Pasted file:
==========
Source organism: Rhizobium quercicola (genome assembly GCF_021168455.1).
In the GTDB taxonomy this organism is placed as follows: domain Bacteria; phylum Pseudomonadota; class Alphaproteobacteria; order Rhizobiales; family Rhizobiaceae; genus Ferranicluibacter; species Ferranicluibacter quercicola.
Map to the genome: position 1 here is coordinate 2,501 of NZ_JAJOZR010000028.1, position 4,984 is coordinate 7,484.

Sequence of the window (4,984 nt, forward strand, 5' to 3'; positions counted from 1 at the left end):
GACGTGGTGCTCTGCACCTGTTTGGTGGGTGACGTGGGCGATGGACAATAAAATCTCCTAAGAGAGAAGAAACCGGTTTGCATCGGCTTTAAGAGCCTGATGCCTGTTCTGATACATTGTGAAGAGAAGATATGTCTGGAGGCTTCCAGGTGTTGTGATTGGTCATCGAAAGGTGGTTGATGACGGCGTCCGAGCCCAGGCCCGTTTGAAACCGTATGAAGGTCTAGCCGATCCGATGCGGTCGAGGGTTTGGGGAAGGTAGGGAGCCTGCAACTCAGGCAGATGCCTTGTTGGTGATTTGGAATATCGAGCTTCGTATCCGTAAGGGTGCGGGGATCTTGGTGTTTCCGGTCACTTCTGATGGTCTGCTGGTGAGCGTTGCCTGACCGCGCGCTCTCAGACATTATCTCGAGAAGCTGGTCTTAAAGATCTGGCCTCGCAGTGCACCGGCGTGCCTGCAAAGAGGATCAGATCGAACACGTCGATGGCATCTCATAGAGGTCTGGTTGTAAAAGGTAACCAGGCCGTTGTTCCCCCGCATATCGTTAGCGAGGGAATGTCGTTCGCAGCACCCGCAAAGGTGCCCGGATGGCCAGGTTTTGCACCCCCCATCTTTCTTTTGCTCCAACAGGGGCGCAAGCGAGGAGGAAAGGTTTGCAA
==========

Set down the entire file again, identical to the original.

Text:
Source organism: Rhizobium quercicola (genome assembly GCF_021168455.1).
In the GTDB taxonomy this organism is placed as follows: domain Bacteria; phylum Pseudomonadota; class Alphaproteobacteria; order Rhizobiales; family Rhizobiaceae; genus Ferranicluibacter; species Ferranicluibacter quercicola.
Map to the genome: position 1 here is coordinate 2,501 of NZ_JAJOZR010000028.1, position 4,984 is coordinate 7,484.

Sequence of the window (4,984 nt, forward strand, 5' to 3'; positions counted from 1 at the left end):
GACGTGGTGCTCTGCACCTGTTTGGTGGGTGACGTGGGCGATGGACAATAAAATCTCCTAAGAGAGAAGAAACCGGTTTGCATCGGCTTTAAGAGCCTGATGCCTGTTCTGATACATTGTGAAGAGAAGATATGTCTGGAGGCTTCCAGGTGTTGTGATTGGTCATCGAAAGGTGGTTGATGACGGCGTCCGAGCCCAGGCCCGTTTGAAACCGTATGAAGGTCTAGCCGATCCGATGCGGTCGAGGGTTTGGGGAAGGTAGGGAGCCTGCAACTCAGGCAGATGCCTTGTTGGTGATTTGGAATATCGAGCTTCGTATCCGTAAGGGTGCGGGGATCTTGGTGTTTCCGGTCACTTCTGATGGTCTGCTGGTGAGCGTTGCCTGACCGCGCGCTCTCAGACATTATCTCGAGAAGCTGGTCTTAAAGATCTGGCCTCGCAGTGCACCGGCGTGCCTGCAAAGAGGATCAGATCGAACACGTCGATGGCATCTCATAGAGGTCTGGTTGTAAAAGGTAACCAGGCCGTTGTTCCCCCGCATATCGTTAGCGAGGGAATGTCGTTCGCAGCACCCGCAAAGGTGCCCGGATGGCCAGGTTTTGCACCCCCCATCTTTCTTTTGCTCCAACAGGGGCGCAAGCGAGGAGGAAAGGTTTGCAA